delegation, the principles of delegation and delegation in the course of providing nursing
care among others.
B3. Delegation Opportunities
In the course of the delegation process, registered nurse (Ms. W) compares
patient’s requirements with staff’s skills and the person with the best match in skills will
be selected for delegation (Weydt, 2010). Delegation is assigning a task to someone
from delegator’s practice (person from staff). In this case, nursing supervisor has some
staff members having different skills. Ms. W has opportunities to compare staff
member’s skills with requirements of Ms. R and will assign delegation rights to staff
member having maximum similarity. On comparison, Ms. W. found that there is a
licensed vocational nurse (LVN) who is capable of provide education to client/ patient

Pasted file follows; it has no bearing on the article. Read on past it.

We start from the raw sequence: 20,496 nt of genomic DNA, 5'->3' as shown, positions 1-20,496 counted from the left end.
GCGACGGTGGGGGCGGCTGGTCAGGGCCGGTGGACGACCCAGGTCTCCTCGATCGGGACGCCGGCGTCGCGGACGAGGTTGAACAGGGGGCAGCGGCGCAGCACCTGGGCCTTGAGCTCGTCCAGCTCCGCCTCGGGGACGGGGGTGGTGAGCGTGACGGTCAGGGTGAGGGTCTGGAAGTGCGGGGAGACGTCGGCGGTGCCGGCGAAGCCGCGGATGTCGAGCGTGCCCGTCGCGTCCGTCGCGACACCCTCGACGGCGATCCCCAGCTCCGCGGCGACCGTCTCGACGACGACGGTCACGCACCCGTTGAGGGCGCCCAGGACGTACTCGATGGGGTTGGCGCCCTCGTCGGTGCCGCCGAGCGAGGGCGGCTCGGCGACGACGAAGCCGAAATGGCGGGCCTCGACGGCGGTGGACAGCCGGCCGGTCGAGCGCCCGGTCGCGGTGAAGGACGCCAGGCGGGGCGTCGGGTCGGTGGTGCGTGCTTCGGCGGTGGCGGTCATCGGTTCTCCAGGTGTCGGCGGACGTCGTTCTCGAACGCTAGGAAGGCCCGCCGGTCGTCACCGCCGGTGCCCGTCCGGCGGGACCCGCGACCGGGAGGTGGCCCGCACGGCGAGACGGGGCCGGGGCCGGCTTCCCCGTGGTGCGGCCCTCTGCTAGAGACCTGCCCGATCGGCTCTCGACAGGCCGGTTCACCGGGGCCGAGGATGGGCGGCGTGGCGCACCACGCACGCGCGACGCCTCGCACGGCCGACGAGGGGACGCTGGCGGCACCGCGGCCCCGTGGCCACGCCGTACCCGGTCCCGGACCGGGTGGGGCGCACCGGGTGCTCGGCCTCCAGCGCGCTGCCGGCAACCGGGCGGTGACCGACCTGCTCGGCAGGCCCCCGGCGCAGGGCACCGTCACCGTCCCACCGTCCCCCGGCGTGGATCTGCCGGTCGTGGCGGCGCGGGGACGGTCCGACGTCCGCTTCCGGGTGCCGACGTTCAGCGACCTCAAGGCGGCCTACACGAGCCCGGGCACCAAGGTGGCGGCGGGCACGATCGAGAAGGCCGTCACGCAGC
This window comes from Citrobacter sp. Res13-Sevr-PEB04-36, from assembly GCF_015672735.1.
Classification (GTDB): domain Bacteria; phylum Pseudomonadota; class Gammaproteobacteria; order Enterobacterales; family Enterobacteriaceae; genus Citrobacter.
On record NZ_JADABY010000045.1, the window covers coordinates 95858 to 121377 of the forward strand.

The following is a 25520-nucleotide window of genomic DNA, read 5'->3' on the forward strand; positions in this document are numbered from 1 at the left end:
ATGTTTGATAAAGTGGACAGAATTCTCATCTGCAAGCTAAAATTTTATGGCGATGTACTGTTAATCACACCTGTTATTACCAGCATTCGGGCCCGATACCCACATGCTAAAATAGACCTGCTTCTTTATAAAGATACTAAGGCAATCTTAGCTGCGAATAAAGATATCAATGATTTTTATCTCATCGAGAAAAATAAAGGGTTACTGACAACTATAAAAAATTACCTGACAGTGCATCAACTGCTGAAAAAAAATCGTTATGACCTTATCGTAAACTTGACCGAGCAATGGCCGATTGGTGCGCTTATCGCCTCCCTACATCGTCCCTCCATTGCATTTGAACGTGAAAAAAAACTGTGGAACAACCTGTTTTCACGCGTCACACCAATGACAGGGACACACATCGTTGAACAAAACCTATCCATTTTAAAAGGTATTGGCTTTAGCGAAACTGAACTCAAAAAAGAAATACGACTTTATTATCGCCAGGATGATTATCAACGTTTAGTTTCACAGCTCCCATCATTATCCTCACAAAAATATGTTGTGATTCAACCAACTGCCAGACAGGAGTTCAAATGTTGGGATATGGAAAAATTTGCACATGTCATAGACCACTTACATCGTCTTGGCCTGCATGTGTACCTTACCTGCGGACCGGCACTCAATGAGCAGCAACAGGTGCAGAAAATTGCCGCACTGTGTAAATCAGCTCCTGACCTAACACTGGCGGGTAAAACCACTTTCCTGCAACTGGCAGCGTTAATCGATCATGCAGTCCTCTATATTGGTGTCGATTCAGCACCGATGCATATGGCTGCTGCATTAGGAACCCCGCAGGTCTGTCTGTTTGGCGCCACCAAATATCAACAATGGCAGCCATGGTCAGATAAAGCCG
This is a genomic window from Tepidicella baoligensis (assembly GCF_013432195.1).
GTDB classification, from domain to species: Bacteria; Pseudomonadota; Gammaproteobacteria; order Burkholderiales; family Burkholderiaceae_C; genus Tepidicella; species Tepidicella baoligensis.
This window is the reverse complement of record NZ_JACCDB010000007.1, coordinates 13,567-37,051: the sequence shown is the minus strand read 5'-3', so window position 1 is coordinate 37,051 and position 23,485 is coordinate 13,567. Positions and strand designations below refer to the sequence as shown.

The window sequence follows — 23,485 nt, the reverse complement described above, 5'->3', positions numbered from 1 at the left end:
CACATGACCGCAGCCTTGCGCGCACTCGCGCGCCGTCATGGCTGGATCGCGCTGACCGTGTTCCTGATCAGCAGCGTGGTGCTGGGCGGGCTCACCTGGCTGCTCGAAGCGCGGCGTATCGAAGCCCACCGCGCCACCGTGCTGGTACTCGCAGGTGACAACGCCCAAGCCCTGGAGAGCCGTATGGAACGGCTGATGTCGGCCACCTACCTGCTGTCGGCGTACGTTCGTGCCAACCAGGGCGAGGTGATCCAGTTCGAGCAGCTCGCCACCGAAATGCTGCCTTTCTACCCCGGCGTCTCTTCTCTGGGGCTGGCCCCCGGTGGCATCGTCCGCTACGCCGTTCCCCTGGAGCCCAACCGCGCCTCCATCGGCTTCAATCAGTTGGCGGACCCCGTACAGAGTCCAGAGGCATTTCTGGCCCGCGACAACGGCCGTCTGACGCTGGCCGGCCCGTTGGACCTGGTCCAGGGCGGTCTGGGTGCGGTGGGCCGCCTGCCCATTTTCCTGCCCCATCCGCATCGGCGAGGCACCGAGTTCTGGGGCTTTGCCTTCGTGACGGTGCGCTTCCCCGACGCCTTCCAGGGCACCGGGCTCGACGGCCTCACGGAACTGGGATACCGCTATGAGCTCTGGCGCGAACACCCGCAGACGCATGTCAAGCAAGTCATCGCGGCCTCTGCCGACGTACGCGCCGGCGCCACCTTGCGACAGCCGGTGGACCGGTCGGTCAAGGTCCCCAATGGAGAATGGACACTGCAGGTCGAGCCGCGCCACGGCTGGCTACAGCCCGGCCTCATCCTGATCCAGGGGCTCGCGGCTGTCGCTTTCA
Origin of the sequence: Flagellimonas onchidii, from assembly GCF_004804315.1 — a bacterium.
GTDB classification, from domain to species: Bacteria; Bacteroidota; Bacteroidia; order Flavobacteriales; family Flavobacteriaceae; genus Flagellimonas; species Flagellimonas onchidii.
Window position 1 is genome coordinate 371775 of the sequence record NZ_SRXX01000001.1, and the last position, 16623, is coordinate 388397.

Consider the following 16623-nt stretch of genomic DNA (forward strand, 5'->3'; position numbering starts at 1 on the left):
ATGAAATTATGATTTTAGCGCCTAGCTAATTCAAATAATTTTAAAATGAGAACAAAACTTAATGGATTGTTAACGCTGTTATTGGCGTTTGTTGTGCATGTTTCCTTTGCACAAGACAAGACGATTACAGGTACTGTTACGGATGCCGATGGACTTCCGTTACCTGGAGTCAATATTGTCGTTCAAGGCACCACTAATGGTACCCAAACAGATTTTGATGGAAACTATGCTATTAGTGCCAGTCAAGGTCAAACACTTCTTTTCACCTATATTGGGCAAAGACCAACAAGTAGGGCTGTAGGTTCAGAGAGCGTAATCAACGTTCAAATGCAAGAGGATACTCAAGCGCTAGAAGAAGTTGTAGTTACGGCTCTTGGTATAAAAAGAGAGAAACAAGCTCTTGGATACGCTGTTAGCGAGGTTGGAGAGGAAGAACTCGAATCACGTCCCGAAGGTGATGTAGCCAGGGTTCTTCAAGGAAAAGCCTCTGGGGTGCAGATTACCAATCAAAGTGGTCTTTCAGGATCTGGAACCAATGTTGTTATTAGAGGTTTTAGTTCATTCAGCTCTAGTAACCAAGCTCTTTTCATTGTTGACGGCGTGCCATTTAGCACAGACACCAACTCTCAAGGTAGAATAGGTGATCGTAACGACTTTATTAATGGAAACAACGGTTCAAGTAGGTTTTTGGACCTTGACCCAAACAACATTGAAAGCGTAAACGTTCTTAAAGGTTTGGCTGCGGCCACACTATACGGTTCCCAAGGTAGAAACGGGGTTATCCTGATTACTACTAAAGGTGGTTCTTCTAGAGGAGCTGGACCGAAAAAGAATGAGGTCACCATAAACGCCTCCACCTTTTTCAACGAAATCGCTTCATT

about delivery and labor, parenting skills, infant care tips and routine prenatal care, on
the other side these was requirements of Ms. R (patient). So nurse (Ms. W) has
opportunities to select delegate from within the clinic (Rejman, 2001).
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Jessup, R.L., (2007). Interdisciplinary versus multidisciplinary care teams: do we
understand the difference?Australian Health Review.31(3). Pg 330 to 331.
Rejman, K., (2001).A Difficult Pregnancy: A Nurse Practitioner Looks for Answers.
National Center for Case Study Teaching in Science.
Weydt, A., (2010). Developing Delegation Skills. The Online Journal of Issues in